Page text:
I am constantly amazed at my life here in Seattle.
I grew up in a town where just about everyone knew my name. They knew that I lived in a pink house. They knew who my momma was and that my daddy could almost always be found wearing a suit. They knew that the Bell sisters built our pink house before we bought it and that try as she might, my mom couldn’t paint that house anything but pink. I came from a hometown where I knew just about everyone’s car when I passed them on the street, where I could walk into a store and know at least one person in it besides the owner, and I was raised in a church where my pediatrician, my gynecologist, my 10th grade trigonometry teacher and all three of my tennis coaches attended the 11:00 service.
Like most everyone there, I was a big fish in a small pond.
When I moved to Seattle I didn’t realize how much that would affect my transition to a big city, much less the west coast. Of course, I went upstate for undergrad but I had a handful of friends from home who were almost always by my side. When I lived overseas, I always knew where my feet would land after those six months abroad. But this time when I moved to Seattle, I knew this would be different. I knew I’d be gone for a while and the loss of my community back home is still something I face in some small part each day.
This lengthy intro to my post is so I can say this: I feel honored that I have met some amazing people here in Seattle. I’m humbled that I know people. That I know people who know people. And that every once in a while I randomly see someone’s car in traffic and I know who they are.
Most of all, I am intrigued and inspired by the lives of the families I’ve met.
One family that often asks me to house-sit for them has their fridge covered in pictures and papers. One night as I was preparing dinner, I looked up to find “The List 2008″ on the right side. It was their list of things to do for the year taped to their fridge for all to see. Intrigued, I nosily read it: go to class reunion in California, take Zoe camping, plant garden in front yard, meet with landscape architect and plan backyard makeover. The list went down the page and over to another column. Immediately, I felt inspired to sit down and write my own list for 2008.
I’ve been doing one ever since.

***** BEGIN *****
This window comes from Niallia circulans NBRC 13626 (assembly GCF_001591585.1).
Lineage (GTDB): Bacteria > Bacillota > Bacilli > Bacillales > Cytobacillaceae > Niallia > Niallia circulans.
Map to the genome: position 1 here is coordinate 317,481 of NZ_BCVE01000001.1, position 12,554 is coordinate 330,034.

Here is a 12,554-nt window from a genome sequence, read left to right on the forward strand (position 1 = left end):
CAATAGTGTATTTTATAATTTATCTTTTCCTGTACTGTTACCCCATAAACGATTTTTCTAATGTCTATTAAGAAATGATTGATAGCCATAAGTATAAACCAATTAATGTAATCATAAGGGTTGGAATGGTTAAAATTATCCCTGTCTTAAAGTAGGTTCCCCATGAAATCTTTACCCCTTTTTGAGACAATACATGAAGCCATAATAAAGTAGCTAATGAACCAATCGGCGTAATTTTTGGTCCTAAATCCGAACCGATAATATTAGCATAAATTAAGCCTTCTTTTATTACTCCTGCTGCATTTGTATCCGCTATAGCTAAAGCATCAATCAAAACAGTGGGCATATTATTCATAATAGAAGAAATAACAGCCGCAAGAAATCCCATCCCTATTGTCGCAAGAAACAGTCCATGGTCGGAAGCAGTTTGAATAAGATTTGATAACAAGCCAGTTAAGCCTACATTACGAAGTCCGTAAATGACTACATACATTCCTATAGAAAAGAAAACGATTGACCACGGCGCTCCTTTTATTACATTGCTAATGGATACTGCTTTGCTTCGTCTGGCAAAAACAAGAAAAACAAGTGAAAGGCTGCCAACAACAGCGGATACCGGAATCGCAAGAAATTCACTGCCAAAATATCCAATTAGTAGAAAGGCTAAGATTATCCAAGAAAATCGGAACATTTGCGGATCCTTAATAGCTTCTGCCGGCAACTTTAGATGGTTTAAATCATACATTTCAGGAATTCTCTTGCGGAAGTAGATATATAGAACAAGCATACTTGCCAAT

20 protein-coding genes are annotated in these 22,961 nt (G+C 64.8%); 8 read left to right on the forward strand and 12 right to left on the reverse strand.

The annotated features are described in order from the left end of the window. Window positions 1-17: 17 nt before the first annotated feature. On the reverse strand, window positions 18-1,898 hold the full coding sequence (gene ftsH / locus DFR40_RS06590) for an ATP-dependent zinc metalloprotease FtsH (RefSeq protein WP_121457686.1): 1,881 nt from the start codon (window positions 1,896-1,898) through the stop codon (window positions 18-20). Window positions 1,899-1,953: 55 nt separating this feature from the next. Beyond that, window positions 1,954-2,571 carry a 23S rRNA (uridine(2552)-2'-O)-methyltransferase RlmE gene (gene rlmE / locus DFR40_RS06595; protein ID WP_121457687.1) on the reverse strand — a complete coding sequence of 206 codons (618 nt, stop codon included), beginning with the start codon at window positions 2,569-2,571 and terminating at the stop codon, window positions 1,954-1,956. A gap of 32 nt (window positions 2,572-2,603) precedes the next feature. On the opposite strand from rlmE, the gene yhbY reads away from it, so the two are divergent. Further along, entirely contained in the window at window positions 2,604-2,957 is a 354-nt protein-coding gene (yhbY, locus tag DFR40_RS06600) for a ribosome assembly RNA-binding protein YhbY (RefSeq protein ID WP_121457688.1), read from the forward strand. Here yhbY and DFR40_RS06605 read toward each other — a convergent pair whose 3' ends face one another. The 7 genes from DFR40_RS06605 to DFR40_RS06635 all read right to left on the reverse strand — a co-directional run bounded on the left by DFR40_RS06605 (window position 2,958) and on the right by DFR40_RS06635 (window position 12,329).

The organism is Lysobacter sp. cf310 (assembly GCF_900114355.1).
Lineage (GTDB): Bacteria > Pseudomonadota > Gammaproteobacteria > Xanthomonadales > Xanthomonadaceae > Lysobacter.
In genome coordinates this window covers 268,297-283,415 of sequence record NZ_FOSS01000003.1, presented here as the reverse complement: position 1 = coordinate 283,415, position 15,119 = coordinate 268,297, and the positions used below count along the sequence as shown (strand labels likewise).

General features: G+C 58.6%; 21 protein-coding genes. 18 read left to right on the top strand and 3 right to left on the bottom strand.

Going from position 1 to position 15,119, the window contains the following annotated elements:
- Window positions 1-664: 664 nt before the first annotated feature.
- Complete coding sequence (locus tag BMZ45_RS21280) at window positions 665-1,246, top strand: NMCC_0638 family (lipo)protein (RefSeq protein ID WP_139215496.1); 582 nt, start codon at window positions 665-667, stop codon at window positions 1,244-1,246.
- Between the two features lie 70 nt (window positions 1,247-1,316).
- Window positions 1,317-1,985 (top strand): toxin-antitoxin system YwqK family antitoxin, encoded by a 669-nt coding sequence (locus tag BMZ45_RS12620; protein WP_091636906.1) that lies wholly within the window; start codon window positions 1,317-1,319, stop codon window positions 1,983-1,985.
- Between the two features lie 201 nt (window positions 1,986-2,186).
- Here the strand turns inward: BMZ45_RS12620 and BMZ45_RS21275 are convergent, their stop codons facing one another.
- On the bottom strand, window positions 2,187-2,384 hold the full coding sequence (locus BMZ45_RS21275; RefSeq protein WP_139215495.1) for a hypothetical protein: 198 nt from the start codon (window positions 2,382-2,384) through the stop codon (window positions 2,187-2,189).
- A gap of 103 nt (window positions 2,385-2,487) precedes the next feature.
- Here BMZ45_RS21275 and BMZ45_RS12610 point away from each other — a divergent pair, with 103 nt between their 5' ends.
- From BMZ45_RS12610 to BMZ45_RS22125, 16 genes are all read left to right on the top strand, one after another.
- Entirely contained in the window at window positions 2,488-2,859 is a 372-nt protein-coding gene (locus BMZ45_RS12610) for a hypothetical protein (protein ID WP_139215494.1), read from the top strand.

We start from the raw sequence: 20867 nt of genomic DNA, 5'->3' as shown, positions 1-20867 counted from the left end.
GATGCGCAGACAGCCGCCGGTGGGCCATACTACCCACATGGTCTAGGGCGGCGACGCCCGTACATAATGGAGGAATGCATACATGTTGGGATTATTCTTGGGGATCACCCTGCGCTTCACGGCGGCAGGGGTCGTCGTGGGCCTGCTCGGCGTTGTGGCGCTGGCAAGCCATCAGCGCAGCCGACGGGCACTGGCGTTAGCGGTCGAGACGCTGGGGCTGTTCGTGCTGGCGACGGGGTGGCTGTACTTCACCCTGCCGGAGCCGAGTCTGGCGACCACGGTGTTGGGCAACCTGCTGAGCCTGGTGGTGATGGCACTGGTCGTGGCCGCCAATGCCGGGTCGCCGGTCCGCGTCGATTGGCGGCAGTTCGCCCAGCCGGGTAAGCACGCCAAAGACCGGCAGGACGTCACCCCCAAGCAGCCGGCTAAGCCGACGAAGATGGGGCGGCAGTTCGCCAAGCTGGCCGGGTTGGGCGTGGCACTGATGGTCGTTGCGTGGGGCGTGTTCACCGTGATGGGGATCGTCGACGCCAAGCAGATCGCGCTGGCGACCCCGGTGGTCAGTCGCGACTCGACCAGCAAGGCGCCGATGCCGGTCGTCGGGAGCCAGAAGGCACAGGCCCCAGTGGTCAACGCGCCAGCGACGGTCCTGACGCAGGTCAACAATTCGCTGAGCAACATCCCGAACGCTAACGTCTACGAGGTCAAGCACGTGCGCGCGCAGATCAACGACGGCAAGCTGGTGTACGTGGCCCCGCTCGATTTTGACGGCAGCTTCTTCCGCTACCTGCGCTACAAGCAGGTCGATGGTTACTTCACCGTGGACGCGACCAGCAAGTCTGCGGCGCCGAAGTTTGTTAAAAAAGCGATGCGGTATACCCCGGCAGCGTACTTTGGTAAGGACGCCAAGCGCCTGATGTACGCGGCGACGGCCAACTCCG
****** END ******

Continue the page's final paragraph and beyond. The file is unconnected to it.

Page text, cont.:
So today I share with you The List 2012 and The List 2011. I hope you feel inspired to think big. I firmly believe in the power of writing our desires on paper no matter how small they are; it’s amazing what our minds will forget and how our hearts will yearn for things that are easier than we think. When we become open to dreaming, the world unfolds before us and we find ourselves in a reality once imagined. I am certain I will not finish them all but I guarantee I will have a blast completing the ones I do.
Create a travel budget and use it.
Reupholster my living room chair.
Take photography class.
Pay off American Express card.
Ride a mechanical bull.
Learn how to hope a bit more
See Dave Matthews at The Gorge in September
read 12 books (after 3 years & nearly 100 books, I’ve earned my right to be a bit conservative)
purchase J. Crew’s city fit dress pants & have them hemmed for a pair of Converse Chucks
go somewhere exotic
visit DC to see my brother and good friend
visit Discovery Park (yes, three years and I’ve never been)
start back ballet
go to a concert @ The Gorge
take a class on how to use my camera
go camping in Neah Bay
buy the Tory Burch black flats
purchase a couch
visit San Francisco
eat a steak at Metropolitan Grill
sing karaoke…on a stage…by myself
have my own Dave Matthews sighting in Seattle
spend a weekend alone every quarter: Quarter 1, Quarter 2, Quarter 3, Quarter 4.
take a train to somewhere in the Snoqualmie Pass
get a pet
buy a new winter coat
buy a rug
hike to Lost Lake
frame my 30th birthday picture